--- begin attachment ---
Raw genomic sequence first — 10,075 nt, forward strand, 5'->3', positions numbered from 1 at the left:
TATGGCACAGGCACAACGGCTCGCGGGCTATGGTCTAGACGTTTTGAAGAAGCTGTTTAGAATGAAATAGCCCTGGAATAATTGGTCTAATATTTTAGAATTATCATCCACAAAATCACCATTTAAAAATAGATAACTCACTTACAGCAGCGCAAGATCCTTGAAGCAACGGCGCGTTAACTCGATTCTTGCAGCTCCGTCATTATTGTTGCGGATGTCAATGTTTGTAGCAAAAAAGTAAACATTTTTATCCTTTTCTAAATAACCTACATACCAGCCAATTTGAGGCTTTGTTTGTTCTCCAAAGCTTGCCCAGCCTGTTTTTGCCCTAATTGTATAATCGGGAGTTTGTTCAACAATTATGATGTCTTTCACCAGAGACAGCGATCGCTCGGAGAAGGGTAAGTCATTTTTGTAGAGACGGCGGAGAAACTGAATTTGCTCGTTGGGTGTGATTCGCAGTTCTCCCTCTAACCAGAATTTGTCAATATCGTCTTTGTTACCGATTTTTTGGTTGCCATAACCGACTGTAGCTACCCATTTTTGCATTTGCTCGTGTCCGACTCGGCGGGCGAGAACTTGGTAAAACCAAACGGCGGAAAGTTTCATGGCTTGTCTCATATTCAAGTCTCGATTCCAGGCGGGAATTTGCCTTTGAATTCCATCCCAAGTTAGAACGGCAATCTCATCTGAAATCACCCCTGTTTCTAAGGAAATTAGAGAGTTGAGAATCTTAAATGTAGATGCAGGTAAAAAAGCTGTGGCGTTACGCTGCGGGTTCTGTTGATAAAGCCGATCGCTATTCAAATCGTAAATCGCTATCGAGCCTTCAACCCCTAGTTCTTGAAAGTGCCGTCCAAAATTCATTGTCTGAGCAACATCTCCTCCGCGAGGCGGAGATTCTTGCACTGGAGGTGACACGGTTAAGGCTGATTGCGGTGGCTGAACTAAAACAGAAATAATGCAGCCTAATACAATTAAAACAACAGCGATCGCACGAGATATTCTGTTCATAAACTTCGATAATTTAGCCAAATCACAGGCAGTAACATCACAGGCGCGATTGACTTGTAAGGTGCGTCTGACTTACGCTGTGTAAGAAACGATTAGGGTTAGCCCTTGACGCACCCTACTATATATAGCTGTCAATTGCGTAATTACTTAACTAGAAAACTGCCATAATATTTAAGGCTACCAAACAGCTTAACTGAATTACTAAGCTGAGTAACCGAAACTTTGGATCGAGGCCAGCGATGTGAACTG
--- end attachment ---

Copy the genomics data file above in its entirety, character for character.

Raw genomic sequence first — 10,075 nt, forward strand, 5'->3', positions numbered from 1 at the left:
TATGGCACAGGCACAACGGCTCGCGGGCTATGGTCTAGACGTTTTGAAGAAGCTGTTTAGAATGAAATAGCCCTGGAATAATTGGTCTAATATTTTAGAATTATCATCCACAAAATCACCATTTAAAAATAGATAACTCACTTACAGCAGCGCAAGATCCTTGAAGCAACGGCGCGTTAACTCGATTCTTGCAGCTCCGTCATTATTGTTGCGGATGTCAATGTTTGTAGCAAAAAAGTAAACATTTTTATCCTTTTCTAAATAACCTACATACCAGCCAATTTGAGGCTTTGTTTGTTCTCCAAAGCTTGCCCAGCCTGTTTTTGCCCTAATTGTATAATCGGGAGTTTGTTCAACAATTATGATGTCTTTCACCAGAGACAGCGATCGCTCGGAGAAGGGTAAGTCATTTTTGTAGAGACGGCGGAGAAACTGAATTTGCTCGTTGGGTGTGATTCGCAGTTCTCCCTCTAACCAGAATTTGTCAATATCGTCTTTGTTACCGATTTTTTGGTTGCCATAACCGACTGTAGCTACCCATTTTTGCATTTGCTCGTGTCCGACTCGGCGGGCGAGAACTTGGTAAAACCAAACGGCGGAAAGTTTCATGGCTTGTCTCATATTCAAGTCTCGATTCCAGGCGGGAATTTGCCTTTGAATTCCATCCCAAGTTAGAACGGCAATCTCATCTGAAATCACCCCTGTTTCTAAGGAAATTAGAGAGTTGAGAATCTTAAATGTAGATGCAGGTAAAAAAGCTGTGGCGTTACGCTGCGGGTTCTGTTGATAAAGCCGATCGCTATTCAAATCGTAAATCGCTATCGAGCCTTCAACCCCTAGTTCTTGAAAGTGCCGTCCAAAATTCATTGTCTGAGCAACATCTCCTCCGCGAGGCGGAGATTCTTGCACTGGAGGTGACACGGTTAAGGCTGATTGCGGTGGCTGAACTAAAACAGAAATAATGCAGCCTAATACAATTAAAACAACAGCGATCGCACGAGATATTCTGTTCATAAACTTCGATAATTTAGCCAAATCACAGGCAGTAACATCACAGGCGCGATTGACTTGTAAGGTGCGTCTGACTTACGCTGTGTAAGAAACGATTAGGGTTAGCCCTTGACGCACCCTACTATATATAGCTGTCAATTGCGTAATTACTTAACTAGAAAACTGCCATAATATTTAAGGCTACCAAACAGCTTAACTGAATTACTAAGCTGAGTAACCGAAACTTTGGATCGAGGCCAGCGATGTGAACTG